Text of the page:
Catholic Charities provides services in refugee resettlement and assistance through case management. Case managers work one-on-one with refugees and their families to help achieve success in a new country.
A refugee is someone who has fled their country of nationality, usually to a neighboring country, because of a “well-founded” fear of persecution based on race, religion, nationality, political beliefs, or membership in a particular social group.
After fleeing their country, most refugees live in refugee camps until they are accepted for residence by another country. The wait for acceptance ranges from one month to eight years. Only 1⁄2 to 1% of these applicants are approved to come to the United States.
Resettlement and the Future
The primary goal of the resettlement process is to help refugees work toward self-sufficiency as contributing members of society and, eventually, attain their citizenship. Refugees pay taxes and re-pay their travel expenses.
With the assistance of Catholic Charities, refugees gain success as contributing members of their communities and the local economy. The majority of adults who are able to work are successful in finding employment within three to five months. Most gain financial independence within two to three years while 60-75% eventually become homeowners. Many others are business owners, athletes, carpenters, dentists, doctors, dress makers, engineers, interpreters, landscapers, nuns, nurses, pharmacists, pastors, students in baccalaureate programs, tailors, teachers, and wood workers.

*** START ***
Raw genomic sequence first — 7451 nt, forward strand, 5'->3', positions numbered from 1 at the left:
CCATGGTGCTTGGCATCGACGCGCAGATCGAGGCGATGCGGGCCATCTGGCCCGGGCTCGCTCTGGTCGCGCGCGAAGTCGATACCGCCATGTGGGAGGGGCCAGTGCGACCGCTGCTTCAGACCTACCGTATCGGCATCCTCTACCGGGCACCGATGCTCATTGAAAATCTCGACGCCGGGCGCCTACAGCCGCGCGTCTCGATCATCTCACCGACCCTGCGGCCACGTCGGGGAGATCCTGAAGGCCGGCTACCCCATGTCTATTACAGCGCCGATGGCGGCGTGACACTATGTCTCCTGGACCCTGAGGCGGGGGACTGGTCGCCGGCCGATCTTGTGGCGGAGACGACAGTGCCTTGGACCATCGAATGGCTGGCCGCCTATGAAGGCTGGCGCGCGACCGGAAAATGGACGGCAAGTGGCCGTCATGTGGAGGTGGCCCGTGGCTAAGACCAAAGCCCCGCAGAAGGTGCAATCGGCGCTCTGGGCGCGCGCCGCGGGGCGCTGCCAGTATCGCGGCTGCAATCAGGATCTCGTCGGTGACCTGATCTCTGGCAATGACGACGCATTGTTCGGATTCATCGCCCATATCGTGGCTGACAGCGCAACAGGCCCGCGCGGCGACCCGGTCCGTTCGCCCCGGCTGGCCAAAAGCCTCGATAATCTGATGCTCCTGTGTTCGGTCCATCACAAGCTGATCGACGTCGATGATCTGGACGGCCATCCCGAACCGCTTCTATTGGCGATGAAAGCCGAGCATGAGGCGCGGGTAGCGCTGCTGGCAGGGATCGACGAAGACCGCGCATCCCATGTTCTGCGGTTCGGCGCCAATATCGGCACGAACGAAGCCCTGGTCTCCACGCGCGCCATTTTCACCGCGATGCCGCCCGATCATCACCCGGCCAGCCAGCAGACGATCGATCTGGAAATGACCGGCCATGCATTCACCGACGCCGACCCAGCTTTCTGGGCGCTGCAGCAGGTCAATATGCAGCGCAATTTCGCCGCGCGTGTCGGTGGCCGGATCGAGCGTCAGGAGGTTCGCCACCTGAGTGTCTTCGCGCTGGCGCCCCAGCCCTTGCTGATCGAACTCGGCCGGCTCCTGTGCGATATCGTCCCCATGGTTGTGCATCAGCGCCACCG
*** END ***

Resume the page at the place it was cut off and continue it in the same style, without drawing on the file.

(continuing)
The U.S. Refugee Program is a public/private partnership. After the U.S. State Department arranges for safe travel of refugees, they are assisted by local resettlement agencies and refugee service providers. The State Department provides limited funds to these agencies to set up housing, look for jobs, rally private community support, and otherwise help the refugees fit into their new country.
The North Carolina Division of Social Services (DSS) also provides for refugee public assistance (also federally funded) in the form of medical and cash assistance. Refugees are eligible for up to eight months after arrival in the country and eligibility criteria parallel the state’s Medicaid and welfare programs. Applications are made at the local DSS office.
By the Numbers
The United States limits the number of refugees accepted for resettlement each year. Catholic Charities Diocese of Charlotte resettles between 300-350 refugees annually. Since 1975, the agency has resettled approximately 15,000 refugees representing 27 nationalities.